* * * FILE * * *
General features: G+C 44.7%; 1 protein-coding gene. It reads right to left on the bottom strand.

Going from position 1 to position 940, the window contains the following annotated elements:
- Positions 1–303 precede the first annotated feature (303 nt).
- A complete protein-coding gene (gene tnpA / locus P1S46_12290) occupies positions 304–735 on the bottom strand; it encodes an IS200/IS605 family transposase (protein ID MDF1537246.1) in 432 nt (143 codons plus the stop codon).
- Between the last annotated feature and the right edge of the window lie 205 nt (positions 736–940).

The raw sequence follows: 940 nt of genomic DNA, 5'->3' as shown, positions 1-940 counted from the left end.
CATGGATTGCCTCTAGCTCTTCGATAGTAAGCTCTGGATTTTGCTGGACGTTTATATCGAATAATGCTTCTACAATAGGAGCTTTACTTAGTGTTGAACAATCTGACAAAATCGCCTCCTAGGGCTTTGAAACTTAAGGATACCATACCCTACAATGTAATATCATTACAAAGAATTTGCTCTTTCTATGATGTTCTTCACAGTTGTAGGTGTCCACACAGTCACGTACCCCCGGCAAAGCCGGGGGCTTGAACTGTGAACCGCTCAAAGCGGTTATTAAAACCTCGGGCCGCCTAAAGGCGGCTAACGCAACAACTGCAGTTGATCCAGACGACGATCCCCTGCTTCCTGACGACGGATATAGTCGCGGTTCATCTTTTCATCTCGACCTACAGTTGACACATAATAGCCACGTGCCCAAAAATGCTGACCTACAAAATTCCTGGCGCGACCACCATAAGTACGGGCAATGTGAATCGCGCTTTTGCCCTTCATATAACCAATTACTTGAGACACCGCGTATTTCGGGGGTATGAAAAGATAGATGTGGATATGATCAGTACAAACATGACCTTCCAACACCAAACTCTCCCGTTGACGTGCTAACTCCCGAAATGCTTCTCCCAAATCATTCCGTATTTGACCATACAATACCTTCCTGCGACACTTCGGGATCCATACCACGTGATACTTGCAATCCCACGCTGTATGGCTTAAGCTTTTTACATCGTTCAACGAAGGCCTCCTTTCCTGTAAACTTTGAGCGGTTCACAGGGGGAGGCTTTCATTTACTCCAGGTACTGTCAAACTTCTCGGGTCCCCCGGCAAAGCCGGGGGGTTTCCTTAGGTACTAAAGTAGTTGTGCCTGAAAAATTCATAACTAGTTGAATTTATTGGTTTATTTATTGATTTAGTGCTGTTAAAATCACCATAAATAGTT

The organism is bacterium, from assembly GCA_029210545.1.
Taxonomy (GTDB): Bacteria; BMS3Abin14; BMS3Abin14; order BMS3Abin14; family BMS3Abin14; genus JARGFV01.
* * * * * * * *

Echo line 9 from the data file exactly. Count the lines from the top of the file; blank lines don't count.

Taxonomy (GTDB): Bacteria; BMS3Abin14; BMS3Abin14; order BMS3Abin14; family BMS3Abin14; genus JARGFV01.